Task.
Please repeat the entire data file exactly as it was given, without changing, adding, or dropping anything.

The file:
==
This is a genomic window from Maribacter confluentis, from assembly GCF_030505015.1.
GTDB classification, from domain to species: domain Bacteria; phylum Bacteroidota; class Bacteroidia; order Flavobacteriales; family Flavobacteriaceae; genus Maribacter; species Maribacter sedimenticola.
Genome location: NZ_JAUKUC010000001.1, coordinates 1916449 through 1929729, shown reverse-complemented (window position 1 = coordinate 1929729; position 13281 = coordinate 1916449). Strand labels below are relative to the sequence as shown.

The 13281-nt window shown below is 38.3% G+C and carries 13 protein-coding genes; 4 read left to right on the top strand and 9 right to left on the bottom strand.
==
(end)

This is a genomic window from Maribacter confluentis, from assembly GCF_030505015.1.
GTDB classification, from domain to species: domain Bacteria; phylum Bacteroidota; class Bacteroidia; order Flavobacteriales; family Flavobacteriaceae; genus Maribacter; species Maribacter sedimenticola.
Genome location: NZ_JAUKUC010000001.1, coordinates 1916449 through 1929729, shown reverse-complemented (window position 1 = coordinate 1929729; position 13281 = coordinate 1916449). Strand labels below are relative to the sequence as shown.

The 13281-nt window shown below is 38.3% G+C and carries 13 protein-coding genes; 4 read left to right on the top strand and 9 right to left on the bottom strand.